We need not disclose you that HTC TyTN II is more than a regular PDA. It's a mobile phone too and offers quad-band Global System for Mobile communication (GSM) support, so you can utilize it around the globe. Calling is trouble-free as you would expect. The Phone application is in charge of all call-related features. Custom-made for HTC, it has large virtual keys that allow easy one-hand operation (other manufacturers have rather similar solutions). In the upper correct corner there's the Backspace key, below it is the Video call key and, finally, the Calls Log key. The thing we like most about Windows Mobile devices is that you hardly ever need to open your phonebook in order to dial a contact. You just open the Phone and utilize its built-in Smart Dial feature. As soon as you've punched a few digits, it automatically filters the available contacts by their numbers… and their names. It uses the letters assigned to each number key for that - but unlike a feature phone, it checks all the available combinations (much like T9 when writing). Smart dial even searches in your recent calls list.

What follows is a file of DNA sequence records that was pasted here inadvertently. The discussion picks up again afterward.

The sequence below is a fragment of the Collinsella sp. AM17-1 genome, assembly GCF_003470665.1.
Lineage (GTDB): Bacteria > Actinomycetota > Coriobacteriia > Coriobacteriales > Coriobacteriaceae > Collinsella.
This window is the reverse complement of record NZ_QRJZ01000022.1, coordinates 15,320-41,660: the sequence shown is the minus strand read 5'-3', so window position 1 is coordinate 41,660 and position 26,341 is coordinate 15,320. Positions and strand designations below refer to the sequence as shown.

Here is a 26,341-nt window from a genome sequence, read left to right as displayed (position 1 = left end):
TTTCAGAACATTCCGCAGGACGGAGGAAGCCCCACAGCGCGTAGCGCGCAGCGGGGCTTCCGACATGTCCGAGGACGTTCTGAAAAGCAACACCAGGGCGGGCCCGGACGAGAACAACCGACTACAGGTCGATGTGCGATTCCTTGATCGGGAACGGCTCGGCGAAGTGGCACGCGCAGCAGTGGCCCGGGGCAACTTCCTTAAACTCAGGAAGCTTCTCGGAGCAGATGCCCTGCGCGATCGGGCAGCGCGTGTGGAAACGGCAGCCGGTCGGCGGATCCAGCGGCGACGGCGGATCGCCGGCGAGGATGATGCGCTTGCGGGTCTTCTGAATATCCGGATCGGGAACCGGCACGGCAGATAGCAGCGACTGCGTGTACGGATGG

For 562 the Smart dial shows Dee Dee since her number has 562 in it, but also Johnny Bravo, as the 562 keys correspond to letters found in his name • Dialing our fridiscontinue Dexter • video calls interface • recent calls list

Here is how HTC TyTN II stacks against some of the other handsets we've measured in our speakerphone loudness test. As you would see, it stacks up realy high in our loudness ladder. Usually this is the case with most PocketPCs. You can find more information about the loudness test itself here.

Speakerphone testVoice, dBPink noise/ Music, dBRinging phone, dBOveral score

HTC TyTN II76.075.782.7Excellent